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Gurian v. Atria Management Co., LLC

United States District Court, D. Nevada

May 22, 2017

JACK GURIAN, Plaintiffs,
v.
ATRIA MANAGEMENT COMPANY, LLC,, Defendants.

          ORDER

         Presently before the court is plaintiff Jack Gurian's motion to remand this case to state court. (ECF No. 8). Defendant Ventas, Inc. (“Ventas”) filed a response (ECF No. 16), to which defendant Atria Management Company, LLC (“Atria”) joined after the response deadline had elapsed (ECF No. 20). Plaintiff filed a reply. (ECF No. 27). Magistrate Judge Hoffman granted Ventas's motion for leave to file a surreply (ECF No. 30), and Ventas has submitted that document (ECF No. 32).

         The court is aware that after most of the briefing for the present motion had been submitted, plaintiff voluntarily dismissed Ventas from the present case. See (ECF No. 26). Yet the Ninth Circuit has “long held that post-removal amendments to the pleadings cannot affect whether a case is removable, because the propriety of removal is determined solely on the basis of the pleadings filed in state court.” Williams v. Costco Wholesale Corp., 471 F.3d 975, 976 (9th Cir. 2006) (emphasis added).

         Furthermore, Ventas-the removing defendant-had not filed a motion for summary judgment before removing the case, so plaintiff's reference to the holding in Russell v. Security Credit Services in support of its argument for remand after voluntary dismissal of the removing defendant is unpersuasive. No. CV-12-0514-JLQ, 2012 WL 5463213, at *3 (E.D. Wash. Nov. 8, 2012) (acknowledging that “[m]erely voluntarily dismissing the removing defendant would not, in most circumstances, justify remand to state court.”); see also (ECF No. 33). Thus, plaintiff's voluntary dismissal of Ventas does not automatically resolve the present issue.

         Moreover, the court is similarly cognizant that plaintiff filed a notice containing an exhibit including a second amended complaint that retained only Atria as a named defendant. (ECF No. 26). However, plaintiff was explicit that the second amended complaint was filed in state court only. (Id.). Therefore, the first amended complaint remains the operative complaint in this case.

         I. Introduction

         In 2014, the removed case began in state court against Atria. (ECF No. 1). The original complaint filed in state court involves state law claims that Atria breached its duty to protect plaintiff from an individual, Khang Dang, who unlawfully took over $250, 000 of plaintiff's money after the Las Vegas Metropolitan Police Department expressed its concern about Dang to Atria's management.[1] (ECF No. 1-2).

         On January 23, 2017, plaintiff filed his first amended complaint in state court. The amended complaint included Ventas as a defendant and added a negligence per se claim against both defendants for violation of Nevada Revised Statute (“NRS”) § 41.1395, which involves conduct towards elderly individuals. (ECF No. 1-4). Ventas was served with this complaint on February 7, 2017. (ECF No. 1).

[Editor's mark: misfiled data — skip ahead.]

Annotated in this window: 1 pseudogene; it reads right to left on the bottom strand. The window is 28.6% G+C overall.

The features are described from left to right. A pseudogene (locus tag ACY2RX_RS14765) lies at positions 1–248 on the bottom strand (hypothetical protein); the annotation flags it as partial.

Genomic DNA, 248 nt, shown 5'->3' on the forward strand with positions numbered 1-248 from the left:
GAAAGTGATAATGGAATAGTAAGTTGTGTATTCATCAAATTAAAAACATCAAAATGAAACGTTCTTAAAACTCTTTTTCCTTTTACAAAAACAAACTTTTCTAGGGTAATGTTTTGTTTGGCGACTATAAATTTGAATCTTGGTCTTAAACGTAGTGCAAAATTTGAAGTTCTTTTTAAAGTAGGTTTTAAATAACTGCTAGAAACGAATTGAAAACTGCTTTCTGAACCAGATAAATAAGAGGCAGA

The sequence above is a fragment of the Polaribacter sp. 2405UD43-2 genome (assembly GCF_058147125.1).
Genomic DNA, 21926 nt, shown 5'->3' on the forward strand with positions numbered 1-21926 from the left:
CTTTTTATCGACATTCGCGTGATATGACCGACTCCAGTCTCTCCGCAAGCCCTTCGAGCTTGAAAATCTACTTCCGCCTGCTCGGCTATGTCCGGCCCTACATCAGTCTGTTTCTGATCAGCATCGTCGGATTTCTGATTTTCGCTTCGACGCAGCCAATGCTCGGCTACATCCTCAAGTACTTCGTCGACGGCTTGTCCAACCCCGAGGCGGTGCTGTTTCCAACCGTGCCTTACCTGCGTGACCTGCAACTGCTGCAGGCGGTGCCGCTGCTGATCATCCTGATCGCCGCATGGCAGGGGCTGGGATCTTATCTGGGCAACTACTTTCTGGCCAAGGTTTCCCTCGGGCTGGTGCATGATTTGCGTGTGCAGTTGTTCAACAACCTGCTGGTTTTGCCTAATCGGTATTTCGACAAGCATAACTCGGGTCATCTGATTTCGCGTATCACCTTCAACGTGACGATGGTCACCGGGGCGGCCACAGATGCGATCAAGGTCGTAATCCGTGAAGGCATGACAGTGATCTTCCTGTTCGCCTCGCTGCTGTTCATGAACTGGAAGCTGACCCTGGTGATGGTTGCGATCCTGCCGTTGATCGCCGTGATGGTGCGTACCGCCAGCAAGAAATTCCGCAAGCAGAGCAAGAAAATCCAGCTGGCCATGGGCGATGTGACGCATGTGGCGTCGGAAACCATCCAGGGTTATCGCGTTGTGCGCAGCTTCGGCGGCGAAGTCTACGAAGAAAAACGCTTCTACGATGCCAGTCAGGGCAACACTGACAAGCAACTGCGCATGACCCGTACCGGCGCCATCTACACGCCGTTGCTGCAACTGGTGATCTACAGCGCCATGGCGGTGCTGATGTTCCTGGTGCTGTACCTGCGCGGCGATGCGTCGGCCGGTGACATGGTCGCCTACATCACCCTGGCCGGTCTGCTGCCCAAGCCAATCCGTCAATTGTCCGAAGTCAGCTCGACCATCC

On February 27, 2017, Ventas filed a motion to dismiss plaintiff's complaint for lack of personal jurisdiction in state court. (ECF No. 1-9). On February 28, 2017, that defendant also filed a motion to continue the state trial, which was set for March 20, 2017. (ECF Nos. 8, 16).

         On March 3, 2017, Ventas filed the petition for removal. (ECF No. 1).

         On March 6, 2017, plaintiff filed the instant motion to remand. (ECF No. 8). First, plaintiff argues that the notice of removal is untimely because it was filed over a year after the case's inception and that Ventas knew it would be joined in the litigation over two months before it filed notice. (Id.).

         Next, plaintiff contests that Ventas waived its right of removal both when it failed to challenge personal jurisdiction in its answer and filed a motion in state court to continue trial that informed the state court that Ventas needed months to prepare for trial. (Id.).

         Finally, plaintiff argues that the notice of removal violates Federal Rule of Civil Procedure 11 and Nevada ethical rules because the notice is frivolous and Ventas's counsel failed to provide the court with relevant information regarding the case. (Id.). Specifically, plaintiff contends that Ventas's counsel did not disclose that trial in state court was set for March 20, 2017, and that a hearing was scheduled for March 9, 2017, regarding possible sanctions against Ventas for failure to comply with a previous order. (Id.).

         Consequently, plaintiff requests that this court award plaintiff attorneys fees and costs resulting from its pursuit of remand. (Id.).

         Ventas responded by arguing that plaintiff's first argument is incorrect both because the removal was timely through its “later-served defendant” status as provided by 28 U.S.C. § 1446(b)(2)(C) and because its actions in state court were defensive and did not address the merits of the case. (ECF No. 16). Indeed, Ventas suggests these defensive filings were necessary because it had been added to “years-long pending litigation 41 days before trial.” (Id. at 3).

         Furthermore, Ventas posits that its removal was proper and that plaintiff has failed to satisfy rule 11(c)(2)'s ...


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